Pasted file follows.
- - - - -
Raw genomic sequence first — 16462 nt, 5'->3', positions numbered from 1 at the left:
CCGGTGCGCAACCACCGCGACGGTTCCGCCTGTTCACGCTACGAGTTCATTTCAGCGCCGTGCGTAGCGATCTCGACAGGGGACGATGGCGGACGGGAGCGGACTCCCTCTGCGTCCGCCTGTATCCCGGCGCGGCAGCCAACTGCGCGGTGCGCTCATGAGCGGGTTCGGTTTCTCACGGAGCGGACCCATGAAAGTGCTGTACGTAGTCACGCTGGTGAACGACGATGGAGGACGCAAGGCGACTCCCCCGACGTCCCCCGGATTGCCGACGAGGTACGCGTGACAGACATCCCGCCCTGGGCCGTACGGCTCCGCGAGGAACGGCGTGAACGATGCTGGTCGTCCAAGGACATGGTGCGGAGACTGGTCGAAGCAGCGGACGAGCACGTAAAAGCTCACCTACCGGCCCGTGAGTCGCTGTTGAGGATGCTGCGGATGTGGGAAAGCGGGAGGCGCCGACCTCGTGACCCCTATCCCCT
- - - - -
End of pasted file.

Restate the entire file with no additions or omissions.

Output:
Raw genomic sequence first — 16462 nt, 5'->3', positions numbered from 1 at the left:
CCGGTGCGCAACCACCGCGACGGTTCCGCCTGTTCACGCTACGAGTTCATTTCAGCGCCGTGCGTAGCGATCTCGACAGGGGACGATGGCGGACGGGAGCGGACTCCCTCTGCGTCCGCCTGTATCCCGGCGCGGCAGCCAACTGCGCGGTGCGCTCATGAGCGGGTTCGGTTTCTCACGGAGCGGACCCATGAAAGTGCTGTACGTAGTCACGCTGGTGAACGACGATGGAGGACGCAAGGCGACTCCCCCGACGTCCCCCGGATTGCCGACGAGGTACGCGTGACAGACATCCCGCCCTGGGCCGTACGGCTCCGCGAGGAACGGCGTGAACGATGCTGGTCGTCCAAGGACATGGTGCGGAGACTGGTCGAAGCAGCGGACGAGCACGTAAAAGCTCACCTACCGGCCCGTGAGTCGCTGTTGAGGATGCTGCGGATGTGGGAAAGCGGGAGGCGCCGACCTCGTGACCCCTATCCCCT